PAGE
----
TTF: The first step towards resolving any conflict is to drop the emotions. Once we do that, the road towards resolution becomes that much shorter as we’re better able to visualise the potential solution to any problem without letting ego get in the way.
And that’s where Dato’ Seri Najib Tun Razak differs from Dr Mahathir Mohamad (see news item below). While the former is determined to resolve longstanding disputes the country may have, the latter spent 22 years as Prime Minister triggering them by insisting that things be done his way. It is this self-conceited persona of his that prevented Malaysia from forging strong bilateral relations with our closest neighbour down south, Singapore.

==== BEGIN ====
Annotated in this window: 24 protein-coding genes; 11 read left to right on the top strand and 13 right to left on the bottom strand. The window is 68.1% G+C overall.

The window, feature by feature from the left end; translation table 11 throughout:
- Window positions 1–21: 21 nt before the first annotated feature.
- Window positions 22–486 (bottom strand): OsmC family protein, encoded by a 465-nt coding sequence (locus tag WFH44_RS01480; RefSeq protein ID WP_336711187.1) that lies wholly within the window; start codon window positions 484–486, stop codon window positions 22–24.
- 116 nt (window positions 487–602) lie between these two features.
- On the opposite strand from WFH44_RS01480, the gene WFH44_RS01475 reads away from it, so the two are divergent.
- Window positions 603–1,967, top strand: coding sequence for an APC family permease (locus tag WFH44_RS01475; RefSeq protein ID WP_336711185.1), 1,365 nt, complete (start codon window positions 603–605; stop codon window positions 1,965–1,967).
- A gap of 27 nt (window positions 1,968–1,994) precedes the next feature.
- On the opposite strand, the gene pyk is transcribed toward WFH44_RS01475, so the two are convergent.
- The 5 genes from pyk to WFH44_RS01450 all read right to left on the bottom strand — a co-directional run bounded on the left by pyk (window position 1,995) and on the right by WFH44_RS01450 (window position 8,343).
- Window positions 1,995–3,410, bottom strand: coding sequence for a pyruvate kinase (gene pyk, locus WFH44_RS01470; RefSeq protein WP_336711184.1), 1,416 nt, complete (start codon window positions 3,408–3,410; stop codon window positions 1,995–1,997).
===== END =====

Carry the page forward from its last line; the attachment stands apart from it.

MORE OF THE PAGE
Now, not many are aware that the former premier’s aversion towards the southern republic stretches way back to the days he was yet a Member of Parliament (MP) for Kota Setar. This is made evident when one considers what he told parliament on the 25th of May 1965;
“When it is examined carefully, it will be found that the PAP (Lee Kuan Yew’s party) has retained a hold mainly over matters which will affect the Chinese and their chauvinist ideas. National language is one of those things which tend to create disaffection among China-orientated Chinese. Playing to chauvinist ideas , the PAP retained multi-lingualism, while paying lip-service to the national language. The target date for accepting the National language is ignored by the PAP.”